Question: How did you discover the origins of malaria?
Malaria has a huge impact on the human population. It affects people throughout the tropical world. This is a devastating disease and while there are treatments to it, diagnosis is difficult, there is an adequate means for diagnosis and treatment is not universally available, so people are dying, it’s impacting livelihoods throughout the world, this is one of our most important public health crises of our time, really, is malaria.
In the case of malaria, there were some interesting information that was out there, that there was a parasite just like the major human malaria parasite, falciparum, plasmodium falciparum, but it was in chimpanzees, but there was only one example of this, and so people weren’t really able to say too much about the relationship of this parasite called plasmodium reichenowi, and the human malaria parasite, which was the most deadly one, plasmodium falciparum.
And so basically what we did, along with colleagues at the Robert Caulk Institute and at University of Massachusetts Amherst, is we went out and we actually looked in chimpanzees and we tried to find evidence of this parasite and we were surprised that whether it was in Kotdwar, or in Cameroon, we were actually able to find chimpanzees who were infected with this parasite. Question: Was there a "Eureka!" moment?
For me, the sort of, the real ah-ha moment was recognizing, wow, these parasites are out there in chimpanzees. One of the things I had started to convince myself of was that perhaps, you know, because I assumed people would be out there looking for these things, so if they hadn’t found them, I figured they must be very rare, and the answer was really, people just were not out there looking for them. And I think that was one of the sort of ah-ha moments for me.
But the other thing to point out is that this kind of science is hugely collaborative. So the number of ah-ha moments and sort of eureka moments in the science, there was a bunch of them. So there was that one, there was also the work in Dr. Steve Rich’s lab at University of Massachusetts Amherst, where he actually saw sequence from these sorts of things and put them together and realized, lo and behold, all of the diversity of humanity is held within the sort of broader diversity of these parasites in chimpanzees. And that really was like, we sat down at a table and looked at this data, and we were like, you know what? There’s no way to interpret this other than really being the movement of a chimpanzee parasite into humans. And of course, you know, we sort of looked at each other and, and it was a pretty incredible moment. Question: When did you first want to study the relationship between humans and animals?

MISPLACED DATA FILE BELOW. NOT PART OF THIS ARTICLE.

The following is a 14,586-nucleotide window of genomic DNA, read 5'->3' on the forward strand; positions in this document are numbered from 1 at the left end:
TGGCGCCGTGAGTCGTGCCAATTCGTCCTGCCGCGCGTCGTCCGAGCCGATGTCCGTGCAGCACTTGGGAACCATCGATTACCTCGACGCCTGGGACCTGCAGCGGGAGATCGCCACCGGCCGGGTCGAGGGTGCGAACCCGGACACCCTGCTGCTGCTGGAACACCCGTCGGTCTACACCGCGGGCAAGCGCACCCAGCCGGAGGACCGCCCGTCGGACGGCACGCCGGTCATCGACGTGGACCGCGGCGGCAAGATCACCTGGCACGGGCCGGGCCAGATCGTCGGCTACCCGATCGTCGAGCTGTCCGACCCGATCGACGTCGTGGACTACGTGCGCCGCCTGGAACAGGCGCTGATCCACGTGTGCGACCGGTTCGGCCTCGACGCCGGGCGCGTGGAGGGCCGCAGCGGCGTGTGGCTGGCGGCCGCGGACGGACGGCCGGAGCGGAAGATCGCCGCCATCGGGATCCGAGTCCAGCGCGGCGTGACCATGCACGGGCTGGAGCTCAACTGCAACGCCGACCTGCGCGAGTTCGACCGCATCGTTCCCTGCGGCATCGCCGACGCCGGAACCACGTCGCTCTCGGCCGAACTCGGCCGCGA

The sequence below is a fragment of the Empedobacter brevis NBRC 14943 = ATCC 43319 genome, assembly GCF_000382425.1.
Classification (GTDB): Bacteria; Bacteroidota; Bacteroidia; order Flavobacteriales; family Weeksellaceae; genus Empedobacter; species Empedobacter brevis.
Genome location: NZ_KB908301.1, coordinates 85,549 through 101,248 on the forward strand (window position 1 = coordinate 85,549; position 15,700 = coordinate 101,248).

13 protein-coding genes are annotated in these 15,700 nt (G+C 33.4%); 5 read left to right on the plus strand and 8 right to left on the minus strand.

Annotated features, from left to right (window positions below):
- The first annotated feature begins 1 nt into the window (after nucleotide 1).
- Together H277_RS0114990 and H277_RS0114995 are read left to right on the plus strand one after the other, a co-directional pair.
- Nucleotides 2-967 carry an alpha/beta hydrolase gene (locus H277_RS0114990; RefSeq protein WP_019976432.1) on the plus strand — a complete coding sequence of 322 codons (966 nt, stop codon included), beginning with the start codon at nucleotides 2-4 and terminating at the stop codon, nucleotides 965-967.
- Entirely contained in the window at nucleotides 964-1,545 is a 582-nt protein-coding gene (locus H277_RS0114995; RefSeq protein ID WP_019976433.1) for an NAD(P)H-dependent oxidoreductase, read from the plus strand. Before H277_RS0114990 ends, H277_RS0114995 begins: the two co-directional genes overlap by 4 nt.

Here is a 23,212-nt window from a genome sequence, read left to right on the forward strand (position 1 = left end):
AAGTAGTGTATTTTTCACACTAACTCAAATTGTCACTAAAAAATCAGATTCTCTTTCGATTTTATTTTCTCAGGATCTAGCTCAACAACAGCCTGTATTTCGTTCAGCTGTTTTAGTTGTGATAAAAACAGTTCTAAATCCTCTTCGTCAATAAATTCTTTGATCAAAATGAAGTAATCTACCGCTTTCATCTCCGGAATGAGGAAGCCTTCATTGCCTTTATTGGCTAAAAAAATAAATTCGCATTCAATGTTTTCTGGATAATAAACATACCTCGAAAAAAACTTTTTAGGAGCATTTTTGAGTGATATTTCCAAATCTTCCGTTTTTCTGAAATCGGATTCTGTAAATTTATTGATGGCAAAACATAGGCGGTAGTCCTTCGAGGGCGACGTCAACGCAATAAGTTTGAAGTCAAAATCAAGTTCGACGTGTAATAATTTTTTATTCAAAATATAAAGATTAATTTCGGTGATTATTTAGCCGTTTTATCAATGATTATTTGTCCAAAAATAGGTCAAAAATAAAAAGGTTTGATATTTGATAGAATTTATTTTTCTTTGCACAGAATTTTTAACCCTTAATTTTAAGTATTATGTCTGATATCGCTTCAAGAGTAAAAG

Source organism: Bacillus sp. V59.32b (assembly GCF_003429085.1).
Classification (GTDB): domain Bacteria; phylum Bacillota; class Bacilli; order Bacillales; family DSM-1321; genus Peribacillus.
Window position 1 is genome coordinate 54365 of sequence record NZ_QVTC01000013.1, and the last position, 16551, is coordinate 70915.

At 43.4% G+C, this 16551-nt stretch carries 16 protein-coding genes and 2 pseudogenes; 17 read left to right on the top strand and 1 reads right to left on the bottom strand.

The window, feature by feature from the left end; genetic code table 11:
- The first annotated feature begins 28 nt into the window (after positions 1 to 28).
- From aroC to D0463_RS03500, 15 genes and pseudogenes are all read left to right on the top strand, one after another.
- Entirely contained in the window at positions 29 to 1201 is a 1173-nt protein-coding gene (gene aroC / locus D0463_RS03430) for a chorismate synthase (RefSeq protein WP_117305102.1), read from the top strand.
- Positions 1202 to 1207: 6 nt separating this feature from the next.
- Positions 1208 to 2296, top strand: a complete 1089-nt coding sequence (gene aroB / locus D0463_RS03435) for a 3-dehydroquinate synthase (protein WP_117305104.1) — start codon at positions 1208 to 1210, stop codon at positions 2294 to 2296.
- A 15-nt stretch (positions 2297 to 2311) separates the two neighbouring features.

: As a young kid, I remember vividly, and I must have been probably four or five years old, and I was watching a National Geographic documentary with my father on work that was done with wild gorillas in central Africa. And that’s sort of the most of my recollection that I have, but I remember just being sort of incredibly fascinated with the idea that these, you know, that these animals were some of our closest living relatives. And I think that was at least for me, the first, sort of sense I had at the sort of wonder that we have, the potential to have with scientific inquiry to change the way that we think about the world and to grasp insights that sort of afterwards appear somewhat obvious but beforehand are, you know, are really quite opaque. And basically, how that information can change the way that we think about ourselves and ultimately empower us. Question: How can we improve math and science education?
By studying these things and obviously it’s important to study them, I don’t think you get a good sense of what it is like to actually be a scientist. And so, maybe part of it is increasing the interface between students of science and actual scientists. Because I think for many of us, we feel very fortunate to be in this endeavor where, despite all of the complexities and difficulties and not enough funding and heavy competition and all these sorts of things, that really at the end of the day, we get to go out and ask questions about the nature of reality, whether it be life or the universe or soil, or whatever it is, we get to ask these questions and if we get lucky, we get to find some answers. And there’s a certain thrill to that, which is, I think among the more intense thrills that we’re capable of as human beings.
And I think that all of that, that sort of, the thrilling, exciting element of it, is somehow missing. I think actually exposing students to real science might radically change the courses of their careers and increase the number of people that are out there trying to do science. Question: How can we get young people interested in science careers?
This is really about interacting with scientists. It’s challenging, you know, to be a scientist. Many scientists are not compensated at the levels that they should be compensated. Funding is difficult, often we enter science and we, we basically end up doing things that are different than what we originally envisioned. But at the core of it, most practicing scientists out there have something that they really, really love about what they do and their capacity to answer real questions about life and about the world. And I think sort of exposure to that excitement and an understanding of sort of what it means to be a scientist and some of the sort of great elements about it might very well change the way that, you know, that people think about science and increase the number of people that would go, go into science.
Recorded on April 26, 2010